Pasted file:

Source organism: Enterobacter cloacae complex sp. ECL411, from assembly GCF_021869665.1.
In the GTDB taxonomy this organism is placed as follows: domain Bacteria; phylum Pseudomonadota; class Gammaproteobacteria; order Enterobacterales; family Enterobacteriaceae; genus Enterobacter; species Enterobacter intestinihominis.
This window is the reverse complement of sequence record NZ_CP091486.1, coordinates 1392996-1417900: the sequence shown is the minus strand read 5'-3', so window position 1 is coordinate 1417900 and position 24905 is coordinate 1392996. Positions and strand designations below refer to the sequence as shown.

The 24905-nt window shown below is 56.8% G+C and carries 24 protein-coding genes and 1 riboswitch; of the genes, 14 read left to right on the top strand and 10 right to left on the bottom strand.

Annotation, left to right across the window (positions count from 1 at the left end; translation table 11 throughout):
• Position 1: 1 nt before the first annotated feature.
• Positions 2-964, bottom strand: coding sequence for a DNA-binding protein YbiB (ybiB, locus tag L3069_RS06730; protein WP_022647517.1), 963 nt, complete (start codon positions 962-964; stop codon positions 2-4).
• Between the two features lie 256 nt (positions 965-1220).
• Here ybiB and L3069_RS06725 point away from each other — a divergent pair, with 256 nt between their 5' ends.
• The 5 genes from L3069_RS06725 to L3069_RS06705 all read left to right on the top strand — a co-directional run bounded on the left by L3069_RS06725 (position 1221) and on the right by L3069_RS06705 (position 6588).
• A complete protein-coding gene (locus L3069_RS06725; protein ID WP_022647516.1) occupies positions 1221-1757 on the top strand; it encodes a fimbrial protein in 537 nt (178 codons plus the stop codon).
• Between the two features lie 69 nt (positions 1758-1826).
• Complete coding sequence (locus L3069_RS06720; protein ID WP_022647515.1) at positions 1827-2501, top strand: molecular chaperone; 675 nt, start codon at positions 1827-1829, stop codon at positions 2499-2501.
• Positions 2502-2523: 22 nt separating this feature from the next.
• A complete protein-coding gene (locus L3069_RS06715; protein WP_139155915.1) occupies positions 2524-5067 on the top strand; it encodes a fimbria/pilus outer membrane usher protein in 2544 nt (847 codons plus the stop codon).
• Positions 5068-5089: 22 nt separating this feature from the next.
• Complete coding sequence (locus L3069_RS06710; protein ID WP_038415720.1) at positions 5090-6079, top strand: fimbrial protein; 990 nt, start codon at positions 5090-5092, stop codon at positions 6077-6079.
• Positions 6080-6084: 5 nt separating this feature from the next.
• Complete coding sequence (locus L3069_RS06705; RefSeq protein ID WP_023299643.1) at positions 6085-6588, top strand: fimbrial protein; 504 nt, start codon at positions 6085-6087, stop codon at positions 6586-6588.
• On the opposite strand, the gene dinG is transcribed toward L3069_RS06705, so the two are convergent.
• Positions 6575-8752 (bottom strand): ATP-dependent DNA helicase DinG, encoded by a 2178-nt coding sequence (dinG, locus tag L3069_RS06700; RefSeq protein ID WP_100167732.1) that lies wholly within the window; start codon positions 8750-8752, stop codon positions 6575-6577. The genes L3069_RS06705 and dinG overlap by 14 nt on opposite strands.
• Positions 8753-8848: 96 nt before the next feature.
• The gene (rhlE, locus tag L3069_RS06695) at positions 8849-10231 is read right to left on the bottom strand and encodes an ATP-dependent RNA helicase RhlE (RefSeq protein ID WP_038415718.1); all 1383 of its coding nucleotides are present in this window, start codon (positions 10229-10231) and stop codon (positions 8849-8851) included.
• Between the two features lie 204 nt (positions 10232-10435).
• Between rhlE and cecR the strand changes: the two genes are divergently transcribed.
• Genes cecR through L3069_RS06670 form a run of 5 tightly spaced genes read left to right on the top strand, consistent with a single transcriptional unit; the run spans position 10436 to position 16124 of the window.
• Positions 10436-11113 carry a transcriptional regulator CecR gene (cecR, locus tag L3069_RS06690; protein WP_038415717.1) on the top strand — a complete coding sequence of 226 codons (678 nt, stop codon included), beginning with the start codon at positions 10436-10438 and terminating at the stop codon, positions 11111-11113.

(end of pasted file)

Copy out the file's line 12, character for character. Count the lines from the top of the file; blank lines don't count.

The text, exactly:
• Between the two features lie 69 nt (positions 1758-1826).